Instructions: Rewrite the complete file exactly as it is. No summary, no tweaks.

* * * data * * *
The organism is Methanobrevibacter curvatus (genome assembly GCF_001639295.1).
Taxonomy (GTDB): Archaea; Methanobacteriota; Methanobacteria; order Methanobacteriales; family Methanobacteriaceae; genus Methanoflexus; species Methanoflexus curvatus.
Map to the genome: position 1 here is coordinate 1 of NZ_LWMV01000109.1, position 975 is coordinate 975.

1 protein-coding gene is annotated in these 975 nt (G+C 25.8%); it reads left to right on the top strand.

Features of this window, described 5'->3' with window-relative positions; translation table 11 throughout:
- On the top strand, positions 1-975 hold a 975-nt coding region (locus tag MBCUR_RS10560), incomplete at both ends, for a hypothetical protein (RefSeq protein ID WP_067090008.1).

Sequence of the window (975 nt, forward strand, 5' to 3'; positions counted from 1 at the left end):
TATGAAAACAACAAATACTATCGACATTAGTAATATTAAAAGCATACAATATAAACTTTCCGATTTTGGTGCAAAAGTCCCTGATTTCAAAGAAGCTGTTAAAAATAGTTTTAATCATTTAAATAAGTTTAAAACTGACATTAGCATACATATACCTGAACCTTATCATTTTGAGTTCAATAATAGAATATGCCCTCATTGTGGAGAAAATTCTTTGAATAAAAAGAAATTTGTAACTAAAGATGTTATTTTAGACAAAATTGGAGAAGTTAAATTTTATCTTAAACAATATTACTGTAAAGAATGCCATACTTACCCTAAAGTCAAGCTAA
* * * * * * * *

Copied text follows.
The organism is Methanobrevibacter curvatus (genome assembly GCF_001639295.1).
Taxonomy (GTDB): Archaea; Methanobacteriota; Methanobacteria; order Methanobacteriales; family Methanobacteriaceae; genus Methanoflexus; species Methanoflexus curvatus.
Map to the genome: position 1 here is coordinate 1 of NZ_LWMV01000109.1, position 975 is coordinate 975.

1 protein-coding gene is annotated in these 975 nt (G+C 25.8%); it reads left to right on the top strand.

Features of this window, described 5'->3' with window-relative positions; translation table 11 throughout:
- On the top strand, positions 1-975 hold a 975-nt coding region (locus tag MBCUR_RS10560), incomplete at both ends, for a hypothetical protein (RefSeq protein ID WP_067090008.1).

Sequence of the window (975 nt, forward strand, 5' to 3'; positions counted from 1 at the left end):
TATGAAAACAACAAATACTATCGACATTAGTAATATTAAAAGCATACAATATAAACTTTCCGATTTTGGTGCAAAAGTCCCTGATTTCAAAGAAGCTGTTAAAAATAGTTTTAATCATTTAAATAAGTTTAAAACTGACATTAGCATACATATACCTGAACCTTATCATTTTGAGTTCAATAATAGAATATGCCCTCATTGTGGAGAAAATTCTTTGAATAAAAAGAAATTTGTAACTAAAGATGTTATTTTAGACAAAATTGGAGAAGTTAAATTTTATCTTAAACAATATTACTGTAAAGAATGCCATACTTACCCTAAAGTCAAGCTAA